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Protesters revolt to force ouster of President Assad
Question of the Day
BEIRUT | Residents of the southern Syrian city of Daraa braved sniper fire Tuesday to pull the bullet-riddled bodies of the dead from the streets and hide them from security forces, a day after a brutal government crackdown on the popular revolt against President Bashar Assad, witnesses said.
As heavy gunfire reverberated through Daraa, a Syrian human rights group said authorities detained dozens of people across the country, mainly in several Damascus suburbs, including the town of Douma and in the northern coastal city of Jableh.
A relentless crackdown since mid-March has killed more than 400 people across Syria, with 120 dead over the weekend, rights groups said. That has only emboldened protesters who started their revolt with calls for modest reforms but are now increasingly demanding Mr. Assad’s downfall.
The Syrian army, backed by tanks and snipers, launched a deadly raid before dawn Monday on Daraa, where the uprising began more than a month ago, and on the towns of Douma and Jableh. At least 22 people were killed in Daraa.
Syria has banned nearly all foreign media and restricted access to trouble spots since the uprising began, making it almost impossible to verify the dramatic events shaking one of the most authoritarian, anti-Western regimes in the Arab world.
The White House has stepped up its condemnation of Mr. Assad’s regime, but stopped well short of demanding his ouster. U.S. officials said Washington has begun drawing up targeted sanctions against him, his family and his inner circle to boost pressure on them to halt the repression.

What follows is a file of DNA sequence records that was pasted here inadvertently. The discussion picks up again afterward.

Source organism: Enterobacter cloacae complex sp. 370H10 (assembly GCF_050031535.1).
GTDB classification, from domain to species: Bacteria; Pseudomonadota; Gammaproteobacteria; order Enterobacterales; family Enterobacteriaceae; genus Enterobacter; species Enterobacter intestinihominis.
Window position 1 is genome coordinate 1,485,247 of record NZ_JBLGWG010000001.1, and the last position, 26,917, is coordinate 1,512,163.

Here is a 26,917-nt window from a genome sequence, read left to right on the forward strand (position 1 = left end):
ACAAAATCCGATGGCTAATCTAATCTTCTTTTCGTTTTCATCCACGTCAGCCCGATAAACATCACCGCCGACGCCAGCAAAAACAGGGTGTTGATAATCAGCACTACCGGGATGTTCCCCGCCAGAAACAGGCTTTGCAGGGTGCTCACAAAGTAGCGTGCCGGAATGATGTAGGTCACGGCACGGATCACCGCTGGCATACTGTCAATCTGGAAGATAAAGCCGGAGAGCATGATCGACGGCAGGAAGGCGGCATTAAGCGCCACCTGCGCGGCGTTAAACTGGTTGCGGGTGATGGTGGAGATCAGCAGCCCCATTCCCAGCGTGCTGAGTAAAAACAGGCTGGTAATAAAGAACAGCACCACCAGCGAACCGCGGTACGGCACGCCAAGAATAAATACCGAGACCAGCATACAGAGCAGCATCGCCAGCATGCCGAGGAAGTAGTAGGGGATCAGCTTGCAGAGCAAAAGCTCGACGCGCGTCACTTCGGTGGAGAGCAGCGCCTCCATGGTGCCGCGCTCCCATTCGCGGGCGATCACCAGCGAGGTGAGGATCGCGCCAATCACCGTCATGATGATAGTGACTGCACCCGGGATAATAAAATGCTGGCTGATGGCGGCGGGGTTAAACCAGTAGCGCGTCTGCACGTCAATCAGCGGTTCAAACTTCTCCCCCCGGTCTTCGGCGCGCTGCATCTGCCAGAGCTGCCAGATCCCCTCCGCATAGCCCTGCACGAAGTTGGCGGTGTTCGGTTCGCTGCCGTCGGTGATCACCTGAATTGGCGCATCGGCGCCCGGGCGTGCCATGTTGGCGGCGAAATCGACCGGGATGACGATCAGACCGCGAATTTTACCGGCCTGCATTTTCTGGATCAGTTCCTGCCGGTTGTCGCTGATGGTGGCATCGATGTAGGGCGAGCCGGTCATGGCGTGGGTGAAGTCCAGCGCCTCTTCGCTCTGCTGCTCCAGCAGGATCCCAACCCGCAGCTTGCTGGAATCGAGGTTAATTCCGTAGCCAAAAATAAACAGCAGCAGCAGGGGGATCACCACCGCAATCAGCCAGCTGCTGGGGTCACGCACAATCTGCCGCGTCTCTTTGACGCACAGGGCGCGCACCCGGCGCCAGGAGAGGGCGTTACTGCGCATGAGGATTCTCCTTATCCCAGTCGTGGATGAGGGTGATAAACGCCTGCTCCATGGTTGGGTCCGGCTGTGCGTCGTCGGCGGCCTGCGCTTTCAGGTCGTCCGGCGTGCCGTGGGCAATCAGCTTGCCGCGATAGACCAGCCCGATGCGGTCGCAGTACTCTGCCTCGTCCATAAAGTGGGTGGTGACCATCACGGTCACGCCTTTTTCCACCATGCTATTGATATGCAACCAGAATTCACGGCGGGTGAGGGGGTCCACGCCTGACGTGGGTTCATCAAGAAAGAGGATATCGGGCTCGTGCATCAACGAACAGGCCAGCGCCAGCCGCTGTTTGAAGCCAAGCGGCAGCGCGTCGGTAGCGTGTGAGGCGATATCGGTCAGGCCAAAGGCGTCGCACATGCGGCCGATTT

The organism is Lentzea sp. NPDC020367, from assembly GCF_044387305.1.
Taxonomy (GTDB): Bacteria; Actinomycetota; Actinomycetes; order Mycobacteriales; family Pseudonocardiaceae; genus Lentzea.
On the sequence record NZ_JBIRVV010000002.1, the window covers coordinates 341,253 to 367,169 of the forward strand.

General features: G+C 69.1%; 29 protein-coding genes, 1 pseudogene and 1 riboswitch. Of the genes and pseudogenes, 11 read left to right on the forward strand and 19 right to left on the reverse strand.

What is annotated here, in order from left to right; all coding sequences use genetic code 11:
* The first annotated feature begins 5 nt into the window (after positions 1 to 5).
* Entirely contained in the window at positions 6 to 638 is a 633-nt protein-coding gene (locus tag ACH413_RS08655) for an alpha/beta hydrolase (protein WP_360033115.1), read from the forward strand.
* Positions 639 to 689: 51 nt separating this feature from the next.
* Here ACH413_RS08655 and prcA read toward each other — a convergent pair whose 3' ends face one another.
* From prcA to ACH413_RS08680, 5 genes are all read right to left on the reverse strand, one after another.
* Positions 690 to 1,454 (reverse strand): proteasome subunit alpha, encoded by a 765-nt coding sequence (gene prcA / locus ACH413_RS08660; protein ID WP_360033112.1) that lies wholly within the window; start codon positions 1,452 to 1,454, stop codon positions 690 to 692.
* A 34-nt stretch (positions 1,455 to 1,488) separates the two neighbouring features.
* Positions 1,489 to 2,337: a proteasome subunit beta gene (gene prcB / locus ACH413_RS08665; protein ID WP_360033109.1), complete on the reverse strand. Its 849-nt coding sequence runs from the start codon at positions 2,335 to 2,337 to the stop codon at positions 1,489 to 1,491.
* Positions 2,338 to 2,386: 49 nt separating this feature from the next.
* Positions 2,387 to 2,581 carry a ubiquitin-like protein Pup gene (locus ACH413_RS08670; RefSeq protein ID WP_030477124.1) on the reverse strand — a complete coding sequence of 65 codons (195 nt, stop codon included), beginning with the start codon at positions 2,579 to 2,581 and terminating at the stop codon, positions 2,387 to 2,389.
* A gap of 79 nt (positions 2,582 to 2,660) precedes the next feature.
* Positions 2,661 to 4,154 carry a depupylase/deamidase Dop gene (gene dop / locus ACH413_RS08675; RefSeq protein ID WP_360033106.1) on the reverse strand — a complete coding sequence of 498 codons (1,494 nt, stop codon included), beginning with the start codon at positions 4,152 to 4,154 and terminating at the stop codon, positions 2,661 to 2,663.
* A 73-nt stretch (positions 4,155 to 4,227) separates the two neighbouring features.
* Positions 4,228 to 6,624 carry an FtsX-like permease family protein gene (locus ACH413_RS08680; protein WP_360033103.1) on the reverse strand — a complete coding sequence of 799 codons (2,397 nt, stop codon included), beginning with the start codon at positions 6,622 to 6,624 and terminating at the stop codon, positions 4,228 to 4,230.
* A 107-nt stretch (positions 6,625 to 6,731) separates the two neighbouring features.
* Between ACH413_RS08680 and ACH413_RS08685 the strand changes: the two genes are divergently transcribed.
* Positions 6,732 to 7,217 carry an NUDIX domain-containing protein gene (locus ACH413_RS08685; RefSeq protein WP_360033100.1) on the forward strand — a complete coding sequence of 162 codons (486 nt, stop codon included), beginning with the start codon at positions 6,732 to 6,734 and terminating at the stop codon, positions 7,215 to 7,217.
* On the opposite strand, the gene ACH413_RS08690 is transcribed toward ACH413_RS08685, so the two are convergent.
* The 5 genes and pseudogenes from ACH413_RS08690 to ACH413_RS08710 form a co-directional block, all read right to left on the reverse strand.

Washington was conferring with European countries and the United Nations about options.
British Foreign Secretary William Hague said Britain also was working with other members of the U.N. Security Council “to send a strong signal to the Syrian authorities that the eyes of the international community are on Syria.” The U.N. planned to discuss Syria later Tuesday.
The United States told all its nonessential staff and the families of all its embassy workers to leave the country, but kept the facility open for limited services. It also advised all Americans to defer travel to Syria and advised those already in the country to leave. On Sunday, Britain urged its citizens to leave Syria.
Turkish Prime Minister Recep Tayyip Erdogan called Mr. Assad and urged him to show “restraint.” Turkey’s ambassador met Syrian Prime Minister Adel Safar to express “deep concern and sorrow” over the many lives lost, the prime minister’s office and the Turkish media reported.
Syria has a pivotal role in most of the flash-point issues of the Middle East - from the Arab-Israeli peace process to Iran’s widening influence. Instability has thrown into disarray the U.S. push for engagement with Damascus, part of Washington’s hopes to peel the country away from Hamas, Hezbollah and Tehran.
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